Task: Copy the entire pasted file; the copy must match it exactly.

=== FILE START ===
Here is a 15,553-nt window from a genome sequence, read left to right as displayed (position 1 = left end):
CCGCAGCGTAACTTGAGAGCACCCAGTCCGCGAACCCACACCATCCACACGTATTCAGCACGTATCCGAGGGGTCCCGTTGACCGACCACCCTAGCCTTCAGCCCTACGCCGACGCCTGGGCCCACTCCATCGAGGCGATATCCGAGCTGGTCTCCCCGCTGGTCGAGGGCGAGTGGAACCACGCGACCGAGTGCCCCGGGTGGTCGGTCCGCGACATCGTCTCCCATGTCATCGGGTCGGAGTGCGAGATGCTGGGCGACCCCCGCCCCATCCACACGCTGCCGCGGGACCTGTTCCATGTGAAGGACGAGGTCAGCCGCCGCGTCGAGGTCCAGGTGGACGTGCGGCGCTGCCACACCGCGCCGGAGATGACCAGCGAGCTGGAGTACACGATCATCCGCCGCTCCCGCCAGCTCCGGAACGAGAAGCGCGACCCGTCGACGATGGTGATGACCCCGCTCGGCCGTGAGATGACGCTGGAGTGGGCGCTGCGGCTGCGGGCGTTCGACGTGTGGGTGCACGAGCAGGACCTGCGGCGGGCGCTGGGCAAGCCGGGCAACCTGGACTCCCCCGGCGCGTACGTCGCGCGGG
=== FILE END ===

Here is a 15,553-nt window from a genome sequence, read left to right as displayed (position 1 = left end):
CCGCAGCGTAACTTGAGAGCACCCAGTCCGCGAACCCACACCATCCACACGTATTCAGCACGTATCCGAGGGGTCCCGTTGACCGACCACCCTAGCCTTCAGCCCTACGCCGACGCCTGGGCCCACTCCATCGAGGCGATATCCGAGCTGGTCTCCCCGCTGGTCGAGGGCGAGTGGAACCACGCGACCGAGTGCCCCGGGTGGTCGGTCCGCGACATCGTCTCCCATGTCATCGGGTCGGAGTGCGAGATGCTGGGCGACCCCCGCCCCATCCACACGCTGCCGCGGGACCTGTTCCATGTGAAGGACGAGGTCAGCCGCCGCGTCGAGGTCCAGGTGGACGTGCGGCGCTGCCACACCGCGCCGGAGATGACCAGCGAGCTGGAGTACACGATCATCCGCCGCTCCCGCCAGCTCCGGAACGAGAAGCGCGACCCGTCGACGATGGTGATGACCCCGCTCGGCCGTGAGATGACGCTGGAGTGGGCGCTGCGGCTGCGGGCGTTCGACGTGTGGGTGCACGAGCAGGACCTGCGGCGGGCGCTGGGCAAGCCGGGCAACCTGGACTCCCCCGGCGCGTACGTCGCGCGGG